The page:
He made the statement while speaking at a Microsoft event in Manhattan
Terming India's situation over the Citizenship Amendment Act (CAA) "just bad," Microsoft CEO Satya Nadella said he would love to see a Bangladeshi immigrant create the next unicorn start-up company or become a CEO in India.
He made the statement while speaking at a Microsoft event in Manhattan on Monday, BuzzFeed News Editor-in-Chief Ben Smith stated in his Twitter post.
"I think what is happening is sad. ... It’s just bad," he told reporters, adding that: "And even a story like mine being possible in a country like this — I think, if anything, I would love to see a Bangladeshi immigrant who comes to India and creates the next unicorn in India or becomes the CEO [chief executive officer] of Infosys.
"That should be the aspiration. If I had to sort of mirror what happened to me in the US, I hope that’s what happens in India."
In a statement issued shortly after by Microsoft India, Nadella said: "Every country will and should define its borders, protect national security, and set immigration policy accordingly. And in democracies, that is something that the people and their governments will debate and define within those bounds.
"I'm shaped by my Indian heritage, growing up in a multicultural India and my immigrant experience in the United States. My hope is for an India where an immigrant can aspire to found a prosperous start-up or lead a multinational corporation benefitting Indian society and the economy at large."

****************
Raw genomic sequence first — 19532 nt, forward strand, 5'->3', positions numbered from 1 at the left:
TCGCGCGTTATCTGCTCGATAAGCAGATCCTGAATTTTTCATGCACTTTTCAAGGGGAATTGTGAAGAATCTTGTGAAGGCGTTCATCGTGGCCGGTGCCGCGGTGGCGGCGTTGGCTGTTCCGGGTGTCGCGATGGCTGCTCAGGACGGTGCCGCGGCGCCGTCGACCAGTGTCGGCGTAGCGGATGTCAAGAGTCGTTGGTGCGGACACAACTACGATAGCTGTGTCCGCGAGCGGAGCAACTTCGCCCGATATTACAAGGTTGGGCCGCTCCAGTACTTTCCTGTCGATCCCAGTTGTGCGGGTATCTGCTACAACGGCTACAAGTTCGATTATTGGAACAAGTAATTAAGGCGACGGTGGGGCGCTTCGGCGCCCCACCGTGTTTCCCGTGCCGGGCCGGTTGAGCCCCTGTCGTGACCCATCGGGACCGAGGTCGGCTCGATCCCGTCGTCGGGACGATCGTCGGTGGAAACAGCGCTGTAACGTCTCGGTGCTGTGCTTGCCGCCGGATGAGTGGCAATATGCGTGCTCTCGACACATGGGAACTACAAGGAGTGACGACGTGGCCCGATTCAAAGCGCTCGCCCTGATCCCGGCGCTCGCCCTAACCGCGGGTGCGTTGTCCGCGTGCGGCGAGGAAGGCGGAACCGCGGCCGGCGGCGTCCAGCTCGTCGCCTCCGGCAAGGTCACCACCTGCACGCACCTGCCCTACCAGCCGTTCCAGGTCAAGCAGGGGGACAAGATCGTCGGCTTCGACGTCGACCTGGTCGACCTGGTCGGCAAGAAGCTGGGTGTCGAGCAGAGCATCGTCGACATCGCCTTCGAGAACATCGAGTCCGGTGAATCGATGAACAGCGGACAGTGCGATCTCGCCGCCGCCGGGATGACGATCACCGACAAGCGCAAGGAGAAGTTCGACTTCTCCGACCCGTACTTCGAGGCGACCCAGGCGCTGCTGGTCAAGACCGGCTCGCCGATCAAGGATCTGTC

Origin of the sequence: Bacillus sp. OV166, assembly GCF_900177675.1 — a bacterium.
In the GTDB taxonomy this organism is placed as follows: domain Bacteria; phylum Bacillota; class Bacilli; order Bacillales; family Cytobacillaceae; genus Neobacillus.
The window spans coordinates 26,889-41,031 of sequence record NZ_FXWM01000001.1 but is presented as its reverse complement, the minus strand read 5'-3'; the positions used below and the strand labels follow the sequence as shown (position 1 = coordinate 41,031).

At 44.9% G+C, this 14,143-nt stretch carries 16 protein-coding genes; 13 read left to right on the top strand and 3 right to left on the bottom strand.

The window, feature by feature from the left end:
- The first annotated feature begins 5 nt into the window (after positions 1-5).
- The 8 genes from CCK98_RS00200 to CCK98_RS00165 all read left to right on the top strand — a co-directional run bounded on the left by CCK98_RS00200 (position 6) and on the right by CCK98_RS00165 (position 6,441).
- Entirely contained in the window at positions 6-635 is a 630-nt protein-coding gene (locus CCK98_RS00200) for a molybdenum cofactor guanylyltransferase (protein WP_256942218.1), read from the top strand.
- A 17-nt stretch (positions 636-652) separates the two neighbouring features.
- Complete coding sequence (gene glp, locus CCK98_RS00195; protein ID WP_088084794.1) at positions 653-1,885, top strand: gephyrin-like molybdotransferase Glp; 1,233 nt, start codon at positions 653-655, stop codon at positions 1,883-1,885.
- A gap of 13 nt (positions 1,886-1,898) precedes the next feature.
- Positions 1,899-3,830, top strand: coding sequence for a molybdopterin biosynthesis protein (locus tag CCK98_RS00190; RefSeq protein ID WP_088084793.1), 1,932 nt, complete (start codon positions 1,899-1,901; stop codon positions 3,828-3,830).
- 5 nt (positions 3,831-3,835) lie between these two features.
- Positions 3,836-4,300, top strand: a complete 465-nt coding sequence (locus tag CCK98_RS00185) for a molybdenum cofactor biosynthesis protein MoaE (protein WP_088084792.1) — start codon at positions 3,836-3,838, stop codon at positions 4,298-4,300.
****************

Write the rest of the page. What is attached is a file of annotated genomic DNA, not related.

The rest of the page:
Nadella's comments came right in the middle of widespread demonstrations that rocked the Hindu-majority nation since the law was approved by the parliament last month.
The Citizenship Amendment Act - approved by the parliament on December 11 last year and signed into law by President Ram Nath Kovind on December 13 - provides citizenship to refugees from six minority religious communities from Bangladesh, Afghanistan and Pakistan, provided they have lived in India for six years and entered the country by December 31, 2014. The Act has been widely criticized for excluding Muslims.
At least 27 people, mostly Muslims, have been killed, with police accused of using disproportionate force in several states. The protests began at the Jamia Millia Islamia University in New Delhi, then spread to other prominent colleges and to the streets.